In the Beginning ... Time Unwrapped at Kings Place

Epic, innovative and bold, Haydn’s The Creation epitomises the grandeur and spirit of the eighteenth-century Enlightenment.

The Pearl Fishers at Lyric Opera of Chicago

For its recent production of Georges Bizet’s Les pêcheurs de perles Lyric Opera of Chicago assembled an ideal cast of performers who blend well into an imaginative and colorful production.

New Cinderella SRO in San Jose

Alma Deutscher’s Cinderella is most remarkable for one reason and one reason alone: It was composed by a 12-year old girl.

La Cenerentola in Lyon

Like Stendhal when he first saw Rossini’s Cenerentola in Trieste in 1823, I was left stone cold by Rossini’s Cendrillon last night in Lyon. Stendhal complained that in Trieste nothing had been left to the imagination. As well, in Lyon nothing, absolutely nothing was left to the imagination.

Messiah, who?: The Academy of Ancient Music bring old and new voices together

Christmas isn’t Christmas without a Messiah. And, at the Barbican Hall, the Academy of Ancient Music reminded us why … while never letting us settle into complacency.

The Golden Cockerel Bedazzles in Amsterdam

Nikolai Rimsky-Korsakov’s fairy tale The Golden Cockerel was this holiday season’s ZaterdagMatinee operatic treat at the Concertgebouw. There was real magic to this concert performance, chiefly thanks to Vasily Petrenko’s dazzling conducting and the enchanting soprano Venera Gimadieva.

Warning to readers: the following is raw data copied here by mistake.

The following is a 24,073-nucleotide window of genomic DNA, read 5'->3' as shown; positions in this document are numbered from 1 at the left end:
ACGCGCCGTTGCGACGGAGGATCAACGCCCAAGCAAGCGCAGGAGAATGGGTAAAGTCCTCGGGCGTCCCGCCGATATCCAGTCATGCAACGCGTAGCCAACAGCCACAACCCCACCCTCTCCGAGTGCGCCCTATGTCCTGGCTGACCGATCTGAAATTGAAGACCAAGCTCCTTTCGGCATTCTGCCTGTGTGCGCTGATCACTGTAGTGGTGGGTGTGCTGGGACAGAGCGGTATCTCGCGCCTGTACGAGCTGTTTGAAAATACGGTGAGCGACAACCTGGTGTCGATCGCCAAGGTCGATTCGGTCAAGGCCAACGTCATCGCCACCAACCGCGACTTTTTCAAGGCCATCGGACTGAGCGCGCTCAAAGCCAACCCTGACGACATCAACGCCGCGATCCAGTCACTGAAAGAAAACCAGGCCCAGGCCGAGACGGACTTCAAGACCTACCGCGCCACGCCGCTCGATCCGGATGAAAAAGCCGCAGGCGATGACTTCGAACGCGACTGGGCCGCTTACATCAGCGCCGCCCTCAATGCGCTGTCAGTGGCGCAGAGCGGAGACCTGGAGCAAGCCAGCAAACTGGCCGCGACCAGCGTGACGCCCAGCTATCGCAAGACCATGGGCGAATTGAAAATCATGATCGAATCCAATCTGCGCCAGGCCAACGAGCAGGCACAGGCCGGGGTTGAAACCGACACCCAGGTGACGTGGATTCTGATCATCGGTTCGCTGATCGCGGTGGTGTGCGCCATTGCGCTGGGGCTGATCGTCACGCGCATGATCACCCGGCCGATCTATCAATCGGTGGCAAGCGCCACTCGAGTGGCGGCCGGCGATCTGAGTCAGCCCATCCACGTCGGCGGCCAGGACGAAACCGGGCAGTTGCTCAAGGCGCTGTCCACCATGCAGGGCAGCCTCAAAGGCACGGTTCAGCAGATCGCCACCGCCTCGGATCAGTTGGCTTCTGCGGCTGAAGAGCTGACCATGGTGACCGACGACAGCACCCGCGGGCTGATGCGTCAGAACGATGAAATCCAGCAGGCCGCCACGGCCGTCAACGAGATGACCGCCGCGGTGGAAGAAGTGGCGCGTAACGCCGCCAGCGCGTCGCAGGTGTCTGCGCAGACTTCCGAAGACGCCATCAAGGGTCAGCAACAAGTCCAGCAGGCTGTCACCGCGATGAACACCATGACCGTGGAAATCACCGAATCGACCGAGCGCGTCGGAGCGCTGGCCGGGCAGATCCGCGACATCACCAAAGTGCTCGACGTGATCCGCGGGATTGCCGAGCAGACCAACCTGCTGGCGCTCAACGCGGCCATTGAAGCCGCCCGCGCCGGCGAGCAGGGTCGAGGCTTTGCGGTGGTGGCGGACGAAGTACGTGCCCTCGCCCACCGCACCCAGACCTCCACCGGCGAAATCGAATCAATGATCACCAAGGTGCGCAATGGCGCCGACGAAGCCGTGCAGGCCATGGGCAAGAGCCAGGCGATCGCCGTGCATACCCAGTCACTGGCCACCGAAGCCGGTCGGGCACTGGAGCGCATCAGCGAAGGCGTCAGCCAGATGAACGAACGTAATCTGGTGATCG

Mahler Das Lied von der Erde, London - Rattle, O'Neill, Gerhaher

By pairing Mahler Das Lied von der Erde (Simon O'Neill, Christian Gerhaher) with Strauss Metamorphosen, Simon Rattle and the London Symphony Orchestra were making a truly powerful statement. The Barbican performance last night was no ordinary concert. This performance was extraordinary because it carried a message.

David McVicar's Rigoletto returns to the ROH

This was a rather disconcerting performance of David McVicar’s 2001 production of Rigoletto. Not only because of the portentous murkiness with which Paule Constable’s lighting shrouds designer Michael Vale’s ramshackle scaffolding; nor, the fact that stage and pit frequently seemed to be tugging in different directions. But also, because some of the cast seemed rather out of sorts.

Verdi Otello, Bergen - Stuart Skelton, Latonia Moore, Lester Lynch

Verdi Otello livestream from Norway with the Bergen Philharmonic Orchestra conducted by Edward Garner with a superb cast, led by Stuart Skelton, Latonia Moore, and Lester Lynch and a good cast, with four choirs, the Bergen Philharmonic Chorus, the Edvard Grieg Kor, Collegiûm Mûsicûm Kor, the Bergen pikekor and Bergen guttekor (Children’s Choruses) with chorus master Håkon Matti Skrede. The Bergen Philharmonic Orchestra was founded in 1765, just a few years after the Leipzig Gewandhaus Orchestra : Scandinavian musical culture has very strong roots, and is thriving still. Tucked away in the far north, Bergen may be a hidden treasure, but, as this performance proved, it's world class.